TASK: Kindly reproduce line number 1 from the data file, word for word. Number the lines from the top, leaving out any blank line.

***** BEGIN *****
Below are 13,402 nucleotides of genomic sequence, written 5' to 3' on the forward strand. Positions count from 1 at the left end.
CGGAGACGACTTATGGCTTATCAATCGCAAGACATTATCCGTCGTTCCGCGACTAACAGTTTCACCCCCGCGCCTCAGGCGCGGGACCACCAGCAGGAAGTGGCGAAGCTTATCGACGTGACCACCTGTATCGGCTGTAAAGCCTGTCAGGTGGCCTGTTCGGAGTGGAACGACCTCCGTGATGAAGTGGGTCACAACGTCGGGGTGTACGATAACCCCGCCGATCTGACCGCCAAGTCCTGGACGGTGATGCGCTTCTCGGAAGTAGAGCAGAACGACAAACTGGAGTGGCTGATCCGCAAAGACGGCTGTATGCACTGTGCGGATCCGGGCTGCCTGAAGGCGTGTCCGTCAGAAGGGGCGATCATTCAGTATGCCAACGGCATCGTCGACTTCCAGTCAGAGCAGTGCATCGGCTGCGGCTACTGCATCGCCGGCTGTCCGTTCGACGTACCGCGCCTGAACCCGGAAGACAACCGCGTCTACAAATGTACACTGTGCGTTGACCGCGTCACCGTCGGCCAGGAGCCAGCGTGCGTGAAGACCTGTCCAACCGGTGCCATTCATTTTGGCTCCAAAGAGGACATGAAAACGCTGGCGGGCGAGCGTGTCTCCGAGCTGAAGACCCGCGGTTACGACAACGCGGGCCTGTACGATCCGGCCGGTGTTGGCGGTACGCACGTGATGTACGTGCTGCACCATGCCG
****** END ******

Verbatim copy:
Below are 13,402 nucleotides of genomic sequence, written 5' to 3' on the forward strand. Positions count from 1 at the left end.